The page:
# Álbumes de Biodiversity Heritage Library

Generations of teachers have built their classes around the course syllabus, a semester-long contract that spells out what each class meeting will focus on (readings, problem sets, case studies, experiments), and what the student has to turn in by a given date. But what does that way of thinking about the syllabus leave out—about our teaching and, more importantly, about our students’ learning? In Syllabus, William Germano and Kit Nicholls take a fresh look at this essential but almost invisible bureaucratic document and use it as a starting point for rethinking what students—and teachers—do. What if a teacher built a semester’s worth of teaching and learning backward—starting from what students need to learn to do by the end of the term, and only then selecting and arranging the material students need to study? Thinking through the lived moments of classroom engagement—what the authors call “coursetime”—becomes a way of striking a balance between improv and order.

ClipArt ETC: Free Educational Illustrations for Classroom Use Alphabets The Alphabets ClipArt collection offers 1,193 illustrations arranged in 43 galleries including decorative letters and numerals, complete alphabet sets, and several sign language systems. If you are looking… Fermi Estimates - LessWrong 2.0 Just before the Trinity test, Enrico Fermi decided he wanted a rough estimate of the blast's power before the diagnostic data came in. So he dropped some pieces of paper from his hand as the blast wave passed him, and used this to estimate that the blast was equivalent to 10 kilotons of TNT. His guess was remarkably accurate for having so little data: the true answer turned out to be 20 kilotons of TNT. Fermi had a knack for making roughly-accurate estimates with very little data, and therefore such an estimate is known today as a Fermi estimate. Why bother with Fermi estimates, if your estimates are likely to be off by a factor of 2 or even 10? Often, getting an estimate within a factor of 10 or 20 is enough to make a decision.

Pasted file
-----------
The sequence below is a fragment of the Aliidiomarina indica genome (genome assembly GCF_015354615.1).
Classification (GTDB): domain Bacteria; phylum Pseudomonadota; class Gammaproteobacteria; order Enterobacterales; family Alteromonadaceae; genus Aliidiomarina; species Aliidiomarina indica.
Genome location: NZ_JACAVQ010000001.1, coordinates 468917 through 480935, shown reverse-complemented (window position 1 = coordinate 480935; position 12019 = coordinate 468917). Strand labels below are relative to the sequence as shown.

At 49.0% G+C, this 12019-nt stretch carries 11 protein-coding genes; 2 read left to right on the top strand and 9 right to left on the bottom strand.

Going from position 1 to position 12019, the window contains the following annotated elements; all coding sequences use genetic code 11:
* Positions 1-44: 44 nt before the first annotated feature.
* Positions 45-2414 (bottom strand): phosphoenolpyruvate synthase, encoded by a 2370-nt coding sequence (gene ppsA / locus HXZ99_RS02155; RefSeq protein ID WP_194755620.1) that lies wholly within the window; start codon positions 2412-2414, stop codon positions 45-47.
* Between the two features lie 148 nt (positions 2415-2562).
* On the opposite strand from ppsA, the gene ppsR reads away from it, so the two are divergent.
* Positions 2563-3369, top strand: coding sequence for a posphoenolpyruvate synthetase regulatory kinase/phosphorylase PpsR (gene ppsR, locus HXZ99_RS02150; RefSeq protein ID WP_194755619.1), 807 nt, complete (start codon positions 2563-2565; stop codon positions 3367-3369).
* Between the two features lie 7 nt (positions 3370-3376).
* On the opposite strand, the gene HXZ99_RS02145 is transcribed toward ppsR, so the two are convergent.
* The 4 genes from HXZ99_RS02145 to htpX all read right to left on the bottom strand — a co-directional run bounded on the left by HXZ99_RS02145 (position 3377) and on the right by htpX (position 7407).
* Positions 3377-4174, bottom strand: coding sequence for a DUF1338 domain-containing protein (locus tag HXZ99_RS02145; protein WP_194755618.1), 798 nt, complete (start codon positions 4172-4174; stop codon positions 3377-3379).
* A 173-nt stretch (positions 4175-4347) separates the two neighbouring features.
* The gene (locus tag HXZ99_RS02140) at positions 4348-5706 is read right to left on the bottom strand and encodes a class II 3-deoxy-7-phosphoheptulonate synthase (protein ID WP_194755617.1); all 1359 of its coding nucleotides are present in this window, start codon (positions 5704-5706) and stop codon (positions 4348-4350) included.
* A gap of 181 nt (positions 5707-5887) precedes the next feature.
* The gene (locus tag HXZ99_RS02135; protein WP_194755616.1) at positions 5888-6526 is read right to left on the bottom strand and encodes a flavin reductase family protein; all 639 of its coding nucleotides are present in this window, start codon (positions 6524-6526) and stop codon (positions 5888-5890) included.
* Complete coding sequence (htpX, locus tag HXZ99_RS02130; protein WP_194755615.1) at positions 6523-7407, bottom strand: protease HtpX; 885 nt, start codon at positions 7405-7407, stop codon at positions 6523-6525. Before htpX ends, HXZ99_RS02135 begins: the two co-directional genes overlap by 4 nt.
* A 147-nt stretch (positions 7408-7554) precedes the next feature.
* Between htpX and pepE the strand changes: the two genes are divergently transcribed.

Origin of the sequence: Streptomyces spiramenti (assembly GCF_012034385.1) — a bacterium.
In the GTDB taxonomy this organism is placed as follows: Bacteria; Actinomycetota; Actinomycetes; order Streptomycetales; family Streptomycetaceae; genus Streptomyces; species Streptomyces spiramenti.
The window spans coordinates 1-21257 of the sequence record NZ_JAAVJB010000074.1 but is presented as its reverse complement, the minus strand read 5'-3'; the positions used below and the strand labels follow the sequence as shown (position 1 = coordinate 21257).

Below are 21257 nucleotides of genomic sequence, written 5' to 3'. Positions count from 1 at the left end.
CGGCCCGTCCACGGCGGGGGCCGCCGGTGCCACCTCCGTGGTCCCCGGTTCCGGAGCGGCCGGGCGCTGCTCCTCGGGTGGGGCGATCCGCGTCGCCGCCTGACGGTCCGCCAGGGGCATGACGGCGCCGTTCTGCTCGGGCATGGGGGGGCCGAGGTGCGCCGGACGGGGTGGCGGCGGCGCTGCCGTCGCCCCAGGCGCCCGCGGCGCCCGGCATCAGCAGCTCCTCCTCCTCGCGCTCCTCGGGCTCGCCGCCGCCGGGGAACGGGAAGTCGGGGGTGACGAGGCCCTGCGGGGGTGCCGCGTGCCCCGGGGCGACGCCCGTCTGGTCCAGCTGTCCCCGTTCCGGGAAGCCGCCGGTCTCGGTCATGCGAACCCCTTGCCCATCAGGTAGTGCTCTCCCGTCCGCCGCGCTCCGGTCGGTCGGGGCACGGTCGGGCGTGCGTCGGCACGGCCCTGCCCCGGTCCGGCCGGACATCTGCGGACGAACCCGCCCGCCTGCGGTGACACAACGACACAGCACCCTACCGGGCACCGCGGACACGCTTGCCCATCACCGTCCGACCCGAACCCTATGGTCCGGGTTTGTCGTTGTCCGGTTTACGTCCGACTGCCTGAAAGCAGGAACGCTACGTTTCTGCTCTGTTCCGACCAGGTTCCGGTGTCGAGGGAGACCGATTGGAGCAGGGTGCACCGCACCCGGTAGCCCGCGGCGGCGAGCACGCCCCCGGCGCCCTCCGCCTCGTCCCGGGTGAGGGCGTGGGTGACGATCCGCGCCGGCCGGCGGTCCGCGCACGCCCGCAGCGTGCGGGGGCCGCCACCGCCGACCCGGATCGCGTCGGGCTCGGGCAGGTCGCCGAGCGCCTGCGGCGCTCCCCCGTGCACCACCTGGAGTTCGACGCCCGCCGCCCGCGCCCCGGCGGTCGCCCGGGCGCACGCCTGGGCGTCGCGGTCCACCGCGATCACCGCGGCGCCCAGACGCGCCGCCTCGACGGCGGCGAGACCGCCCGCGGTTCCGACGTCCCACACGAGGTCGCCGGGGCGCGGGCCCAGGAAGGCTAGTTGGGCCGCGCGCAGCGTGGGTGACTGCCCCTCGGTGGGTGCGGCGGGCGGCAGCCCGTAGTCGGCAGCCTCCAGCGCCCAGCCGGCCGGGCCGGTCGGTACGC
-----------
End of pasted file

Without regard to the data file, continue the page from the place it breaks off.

PBLearn Social Learning Management System Social LMS Make learning easier with PBLearn Sample Classes and Projects Planning Innovation Student projects: Three Star Hotel Plan, White Finger, Start-up Plan Applied Innovation Student projects: Three Star Hotel Plan, Strategic Innovation Plan BS336 Business Planning Student projects: Strategic Plan, Project Plan and Start-up Plan

Gutenberg On August 26 2020, the Project Gutenberg website underwent some major changes. These changes had been previewed since early 2020, and visitors to the old site were invited to try the new site, including giving input via a brief survey. The old site is no longer available. If you found yourself on this page unexpectedly, it is because an old page was redirected here. Please use the navigation menus at the top of the page to find what you were looking for.

New 'Vertically Integrated Projects' program gives students experiential learning opportunity at NYU A group of undergraduate engineering students at New York University is working with industry mentors, faculty members and each other to design a high-speed pod that could contribute to the future of travel. Some of their peers are designing a standalone system that will be able to turn used plastic bottles into 3D printing material. Others are exploring the potential for emerging technologies and their interactions with humans to contribute to innovative health care. These projects are among the first to be tackled by participants in NYU’s Vertically Integrated Projects program. The VIP Consortium includes two dozen universities in the U.S. and abroad, all bringing students, faculty members and industry professionals together to solve problems and, ultimately, have a societal impact. At NYU, the program is in its first year.

11,700 Free Photos from John Margolies' Archive of Americana Architecture: Download, Use & Re-Mix Many connoisseurs of architecture are enthralled by the modernist philosophy of Le Corbusier, Frank Lloyd Wright, and I M Pei, who shared a belief that form follows function, or, as Wright had it, that form and function are one. Others of us delight in gas stations shaped like teapots and restaurants shaped like fish or doughnuts. If there’s a philosophy behind these insistently playful visions, it likely has something to do with joy…and pulling in tourists. Bloom's Taxonomy Blooms Digitally from Educators' eZine Introduction and Background: Bloom's Taxonomy In the 1950's Benjamin Bloom developed his taxonomy of cognitive objectives, Bloom's Taxonomy.